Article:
Tuesday, July 09, 2013

Nowy Sącz

Even with the sheer curtains I managed to sleep a full eight hours last night, which I chalk up to the twin effects of 1) resolving the credit card crisis; and 2) drinking half a liter of cherry-syrup infused beer.  I packed up, ate breakfast, and headed out for my 8:45 am bus to Nowy Sącz.

Since I first came to Poland in 2006, it’s clear that the Poles have significantly improved their transportation network.  Much of the road, for example, between Krakow and Nowy Targ is now two lanes in each direction.  That being said, there’s still work that needs to be done.  Most intercity roads in Poland remain one lane in each direction, which means that traffic ends up moving at the pace of the slowest truck, or tractor.  As a result, some drivers get frustrated and try to pass when they shouldn’t leading to accidents.  We passed three today on the road to Nowy Sącz.

I was curious to visit this place for two reasons.  First, my grandmother’s father was born here and I wanted to see the town.  Second, it seemed like a good jumping off point for exploring this region.

The town is rather nice.  It has a large, beautiful rynek

a ruined castle overlooking the Dunajec river

and some buildings that looked like they could have come from Vienna (which isn’t all that surprising since up until 1918, this town and all of Galicia were part of the Austro-Hungarian Empire).

On the bus from the station we passed the market square and I couldn’t believe my good fortune:  I had arrived in  Nowy Sącz on market day (at least I think it’s market day; I’ll know for sure tomorrow).  This makes Nowy Sącz the classic shtetl.  Most people think that a shtetl is a small village, but, in fact, it refers to a “market town,” that is a town that hosts the regional weekly market. 

I’m staying at a rather nice hotel that overlooks the Dunajec river (though my room looks out towards the rynek).  On the plus side, it has thick, dark curtains so I won’t be woken up (I hope) at 5 am by the rising sun.  It also has a large comfortable bed, a very nice bathroom with a heating rod for drying towels (or wet, cleaned laundry), and a tv with CNN and music channels.  On the downside, despite giving me a router, I was unable to get internet in the room.  There is internet in the lobby and in the café, so to post this I’m going to camp out later by the restaurant.

After lunch I head out to walk through the town and visit the market.  I love markets of all kinds.  This one struck me as somewhat on the small side, about half of what the weekly market in Nowy Targ was like when I went there in 2006.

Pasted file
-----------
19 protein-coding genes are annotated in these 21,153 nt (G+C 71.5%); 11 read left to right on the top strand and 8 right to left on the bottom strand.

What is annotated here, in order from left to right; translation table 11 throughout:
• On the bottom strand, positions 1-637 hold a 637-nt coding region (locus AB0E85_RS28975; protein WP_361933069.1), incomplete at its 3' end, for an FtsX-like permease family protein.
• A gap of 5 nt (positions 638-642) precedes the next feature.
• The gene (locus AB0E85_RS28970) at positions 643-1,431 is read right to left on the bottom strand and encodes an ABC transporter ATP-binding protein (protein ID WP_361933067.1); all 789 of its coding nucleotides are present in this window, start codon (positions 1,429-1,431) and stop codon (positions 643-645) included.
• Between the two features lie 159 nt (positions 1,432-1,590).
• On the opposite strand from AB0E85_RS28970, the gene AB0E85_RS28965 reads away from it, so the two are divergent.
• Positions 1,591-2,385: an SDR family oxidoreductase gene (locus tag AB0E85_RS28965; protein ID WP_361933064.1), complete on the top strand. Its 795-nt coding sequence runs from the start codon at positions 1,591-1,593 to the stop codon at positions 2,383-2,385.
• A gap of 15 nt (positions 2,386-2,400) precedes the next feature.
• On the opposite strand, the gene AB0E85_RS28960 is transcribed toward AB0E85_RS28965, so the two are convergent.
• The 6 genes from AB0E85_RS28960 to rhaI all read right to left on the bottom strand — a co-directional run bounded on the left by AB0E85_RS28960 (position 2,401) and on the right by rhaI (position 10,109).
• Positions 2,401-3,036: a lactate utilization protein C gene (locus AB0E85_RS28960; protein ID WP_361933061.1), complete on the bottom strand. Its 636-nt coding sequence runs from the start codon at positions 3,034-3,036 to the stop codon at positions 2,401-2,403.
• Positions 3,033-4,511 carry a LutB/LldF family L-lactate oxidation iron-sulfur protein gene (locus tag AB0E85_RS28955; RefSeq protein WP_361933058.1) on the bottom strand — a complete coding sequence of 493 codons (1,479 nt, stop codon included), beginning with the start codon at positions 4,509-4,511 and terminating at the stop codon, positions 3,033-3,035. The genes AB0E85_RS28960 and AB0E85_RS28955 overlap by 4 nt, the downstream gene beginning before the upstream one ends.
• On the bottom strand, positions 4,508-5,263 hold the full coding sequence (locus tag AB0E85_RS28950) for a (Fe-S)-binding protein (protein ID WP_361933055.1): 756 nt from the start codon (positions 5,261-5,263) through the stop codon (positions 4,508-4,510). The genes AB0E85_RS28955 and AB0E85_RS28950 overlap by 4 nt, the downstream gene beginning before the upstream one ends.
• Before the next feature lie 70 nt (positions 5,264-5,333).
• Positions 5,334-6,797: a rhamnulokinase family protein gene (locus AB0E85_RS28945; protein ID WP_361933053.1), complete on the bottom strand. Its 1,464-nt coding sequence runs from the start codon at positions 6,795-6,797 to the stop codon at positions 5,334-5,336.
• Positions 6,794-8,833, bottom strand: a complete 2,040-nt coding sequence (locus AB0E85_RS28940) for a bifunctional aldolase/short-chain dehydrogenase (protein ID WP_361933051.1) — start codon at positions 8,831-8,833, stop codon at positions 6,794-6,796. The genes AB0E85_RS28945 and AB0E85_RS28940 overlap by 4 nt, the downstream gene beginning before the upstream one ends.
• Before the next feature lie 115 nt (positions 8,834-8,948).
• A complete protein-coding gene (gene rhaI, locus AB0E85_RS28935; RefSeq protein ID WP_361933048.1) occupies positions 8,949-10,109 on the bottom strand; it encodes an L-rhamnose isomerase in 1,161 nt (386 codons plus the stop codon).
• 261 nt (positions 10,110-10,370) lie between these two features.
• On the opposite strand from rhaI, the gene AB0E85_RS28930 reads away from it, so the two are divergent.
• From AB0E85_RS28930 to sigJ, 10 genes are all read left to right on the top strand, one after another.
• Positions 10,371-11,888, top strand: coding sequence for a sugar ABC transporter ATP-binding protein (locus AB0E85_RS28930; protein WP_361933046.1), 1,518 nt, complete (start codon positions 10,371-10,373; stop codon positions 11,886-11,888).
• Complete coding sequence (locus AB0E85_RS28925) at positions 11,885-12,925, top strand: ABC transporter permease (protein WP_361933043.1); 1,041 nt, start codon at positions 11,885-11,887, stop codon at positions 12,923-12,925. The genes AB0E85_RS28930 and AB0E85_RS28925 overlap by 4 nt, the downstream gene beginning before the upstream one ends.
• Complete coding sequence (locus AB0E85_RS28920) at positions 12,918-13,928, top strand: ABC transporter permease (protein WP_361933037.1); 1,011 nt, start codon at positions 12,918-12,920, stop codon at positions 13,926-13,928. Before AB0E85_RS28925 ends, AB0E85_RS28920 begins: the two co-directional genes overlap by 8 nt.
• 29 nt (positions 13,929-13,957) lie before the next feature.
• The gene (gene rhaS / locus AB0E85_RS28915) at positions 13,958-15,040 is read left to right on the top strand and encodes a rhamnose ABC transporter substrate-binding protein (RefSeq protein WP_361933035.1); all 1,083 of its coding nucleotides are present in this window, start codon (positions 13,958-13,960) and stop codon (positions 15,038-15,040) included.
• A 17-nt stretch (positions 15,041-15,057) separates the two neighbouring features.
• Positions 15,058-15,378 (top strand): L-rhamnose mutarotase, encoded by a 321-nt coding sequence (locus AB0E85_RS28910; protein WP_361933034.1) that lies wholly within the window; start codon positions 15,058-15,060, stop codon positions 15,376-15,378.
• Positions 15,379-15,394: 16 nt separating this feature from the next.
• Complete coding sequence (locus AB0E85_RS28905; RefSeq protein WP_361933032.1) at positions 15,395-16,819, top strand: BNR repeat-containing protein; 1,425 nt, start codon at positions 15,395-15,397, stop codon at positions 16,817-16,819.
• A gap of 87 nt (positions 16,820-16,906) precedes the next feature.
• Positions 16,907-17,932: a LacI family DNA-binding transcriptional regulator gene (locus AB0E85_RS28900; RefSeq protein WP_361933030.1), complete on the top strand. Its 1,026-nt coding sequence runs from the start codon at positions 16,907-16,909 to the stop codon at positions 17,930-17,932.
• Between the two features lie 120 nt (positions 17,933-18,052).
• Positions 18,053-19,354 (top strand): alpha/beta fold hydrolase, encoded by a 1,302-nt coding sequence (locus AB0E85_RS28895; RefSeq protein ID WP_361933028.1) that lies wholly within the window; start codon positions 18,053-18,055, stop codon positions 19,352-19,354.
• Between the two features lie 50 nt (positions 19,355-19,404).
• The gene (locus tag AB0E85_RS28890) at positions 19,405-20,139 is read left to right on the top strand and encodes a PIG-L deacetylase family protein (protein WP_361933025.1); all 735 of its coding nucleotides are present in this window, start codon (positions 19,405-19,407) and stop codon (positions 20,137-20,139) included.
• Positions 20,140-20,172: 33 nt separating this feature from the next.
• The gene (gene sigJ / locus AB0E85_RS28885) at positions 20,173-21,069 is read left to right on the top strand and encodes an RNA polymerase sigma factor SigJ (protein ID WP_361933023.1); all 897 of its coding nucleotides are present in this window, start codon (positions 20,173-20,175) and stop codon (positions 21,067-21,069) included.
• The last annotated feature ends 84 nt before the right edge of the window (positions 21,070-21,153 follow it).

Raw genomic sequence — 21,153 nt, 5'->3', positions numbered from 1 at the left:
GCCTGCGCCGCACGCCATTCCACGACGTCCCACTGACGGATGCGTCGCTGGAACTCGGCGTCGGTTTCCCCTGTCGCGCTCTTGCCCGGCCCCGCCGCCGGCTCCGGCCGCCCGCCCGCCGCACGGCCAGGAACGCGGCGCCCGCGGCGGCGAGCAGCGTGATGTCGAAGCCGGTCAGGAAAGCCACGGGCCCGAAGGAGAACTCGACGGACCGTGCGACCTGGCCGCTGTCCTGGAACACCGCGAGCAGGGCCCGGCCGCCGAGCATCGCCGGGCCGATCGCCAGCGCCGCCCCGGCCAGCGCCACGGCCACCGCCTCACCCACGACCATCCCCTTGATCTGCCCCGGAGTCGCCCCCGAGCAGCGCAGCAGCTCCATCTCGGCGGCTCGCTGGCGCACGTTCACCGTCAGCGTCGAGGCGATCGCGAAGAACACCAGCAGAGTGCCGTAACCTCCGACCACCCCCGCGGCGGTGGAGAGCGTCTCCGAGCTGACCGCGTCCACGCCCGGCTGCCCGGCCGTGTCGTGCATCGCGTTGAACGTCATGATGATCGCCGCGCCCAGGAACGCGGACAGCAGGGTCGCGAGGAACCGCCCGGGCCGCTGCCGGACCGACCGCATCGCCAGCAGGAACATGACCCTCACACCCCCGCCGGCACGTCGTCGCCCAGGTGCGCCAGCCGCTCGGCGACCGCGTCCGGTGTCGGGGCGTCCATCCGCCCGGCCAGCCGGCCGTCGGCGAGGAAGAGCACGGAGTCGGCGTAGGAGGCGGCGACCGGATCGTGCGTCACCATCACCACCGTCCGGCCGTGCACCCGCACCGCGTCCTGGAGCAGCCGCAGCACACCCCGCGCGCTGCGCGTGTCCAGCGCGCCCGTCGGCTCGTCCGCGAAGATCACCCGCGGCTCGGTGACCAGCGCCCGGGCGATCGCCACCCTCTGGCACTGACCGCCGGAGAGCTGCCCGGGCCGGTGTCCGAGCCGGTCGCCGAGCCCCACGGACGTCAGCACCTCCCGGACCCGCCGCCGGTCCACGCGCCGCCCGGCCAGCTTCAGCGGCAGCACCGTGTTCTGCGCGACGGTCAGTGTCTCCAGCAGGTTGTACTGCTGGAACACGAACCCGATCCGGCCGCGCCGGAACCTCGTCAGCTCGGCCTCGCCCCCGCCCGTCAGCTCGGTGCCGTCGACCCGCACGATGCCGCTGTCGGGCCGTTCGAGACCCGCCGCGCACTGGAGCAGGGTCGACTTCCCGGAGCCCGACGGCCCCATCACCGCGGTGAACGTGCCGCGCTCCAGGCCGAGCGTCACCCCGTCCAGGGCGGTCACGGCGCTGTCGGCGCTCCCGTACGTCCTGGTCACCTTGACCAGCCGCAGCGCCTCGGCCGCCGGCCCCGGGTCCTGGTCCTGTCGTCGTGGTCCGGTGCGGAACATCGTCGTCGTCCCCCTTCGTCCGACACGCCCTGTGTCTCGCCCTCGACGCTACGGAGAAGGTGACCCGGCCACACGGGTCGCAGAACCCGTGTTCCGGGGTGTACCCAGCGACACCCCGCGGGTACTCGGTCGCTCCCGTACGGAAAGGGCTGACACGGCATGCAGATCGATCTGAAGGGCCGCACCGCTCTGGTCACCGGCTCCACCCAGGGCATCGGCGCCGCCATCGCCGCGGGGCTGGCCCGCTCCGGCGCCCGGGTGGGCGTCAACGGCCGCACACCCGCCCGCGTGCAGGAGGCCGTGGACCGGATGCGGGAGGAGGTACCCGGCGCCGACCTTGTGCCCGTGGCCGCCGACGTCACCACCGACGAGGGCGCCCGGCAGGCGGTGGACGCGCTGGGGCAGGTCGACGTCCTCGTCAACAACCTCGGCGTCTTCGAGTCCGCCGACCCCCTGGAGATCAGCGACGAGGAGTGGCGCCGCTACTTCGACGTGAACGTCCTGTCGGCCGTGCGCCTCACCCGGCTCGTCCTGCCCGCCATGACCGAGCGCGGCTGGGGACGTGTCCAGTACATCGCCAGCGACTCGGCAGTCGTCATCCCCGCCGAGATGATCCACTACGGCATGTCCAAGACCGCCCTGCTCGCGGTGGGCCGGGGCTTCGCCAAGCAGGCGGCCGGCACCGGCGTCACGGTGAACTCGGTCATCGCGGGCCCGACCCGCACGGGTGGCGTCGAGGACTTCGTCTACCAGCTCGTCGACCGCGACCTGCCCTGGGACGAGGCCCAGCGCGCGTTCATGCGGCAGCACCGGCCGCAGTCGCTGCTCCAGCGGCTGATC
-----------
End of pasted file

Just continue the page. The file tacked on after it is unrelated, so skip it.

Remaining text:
I’m always struck by the women selling vegetables and herbs in the market square, since that’s how my great grandmother earned her living.

According to my guidebook, there’s a nicely preserved synagogue here, but I walked past it at first because it is having an exhibition of Christian art.  It’s closed on Mondays and Tuesdays, so perhaps I will be able to visit it tomorrow.

I made my way across the river

to the Jewish cemetery.  From the signs I learned that the last Jew in Sanz (the Yiddish name for Nowy Sącz) passed away and that they are trying to raise money to preserve the cemetery.

The woman across the street from the entrance has the key, but the place looked so overgrown, I didn’t bother to ask for it.

I was also struck by the signs indicating that part of the cemetery is now under the street and sidewalk.  Apparently, the city at some point in the past had built on top of it.

After all the walking, I needed a break, so I stopped into the café near the hotel to figure out what I am going to do tomorrow and to catch up on my novel.

My initial plan is to take the morning bus to Krościenko and then hike through the Peniny National Park for 3 hours to get to the place where the rafts put into the Dunajec river.  I could then ride them to the town of Szczawnica and from there catch a bus back to Nowy Sącz.  When I checked out the weather for tomorrow, however, it says there are thunderstorms predicted.  That would not be fun to be hiking or rafting in the kind of downpour and lightening storm we had last Friday.  I’ve decided to play it by ear and check out the weather in the morning.

Meanwhile the weather here cooled off a little bit, so I strolled down to see the panorama of the Dunajec river for which the hotel gets its name.

I couldn’t help but think as I walked through this rather quiet but lovely little town what might have been had my great grandfather not left in 1900 to come to America.  In 1939, about a third of the town was Jewish (25,000 out of 75,000), which was typical for market towns in Poland.  Virtually the entire Jewish population was murdered in 1942 in the Bełźec Extermination Camp.  

That's the story of Polish Jews in the 20th century:  those that left, either for America or Palestine, survived, and those who stayed (at least 90% of them) were murdered. And walking around the town, one could see why people might have been tempted to stay.  It's a pretty town, in a pretty river valley, surrounded by beautiful green rolling hills, with several lovely mountain ranges nearby.  There are pleasant parks, a peaceful town square, and lots of cafes.  A far nicer place to live, it would seem, than the tenements of the Lower East Side of New York or the muggy, mosquito-filled swamps of Palestine.  Yet, only those who left lived. 

Because the Nazi persecution began first in Germany, and then Austria, many Jews fled Europe.  The result is that more German and Austrian Jews survived the Holocaust than Polish Jews, even though the Polish community was nearly six times larger.  Once the Nazis invaded, they prohibited Polish Jews from emigrating in order that they not take away spots for German and Austrian Jews (who they had been trying to get to leave since 1933.

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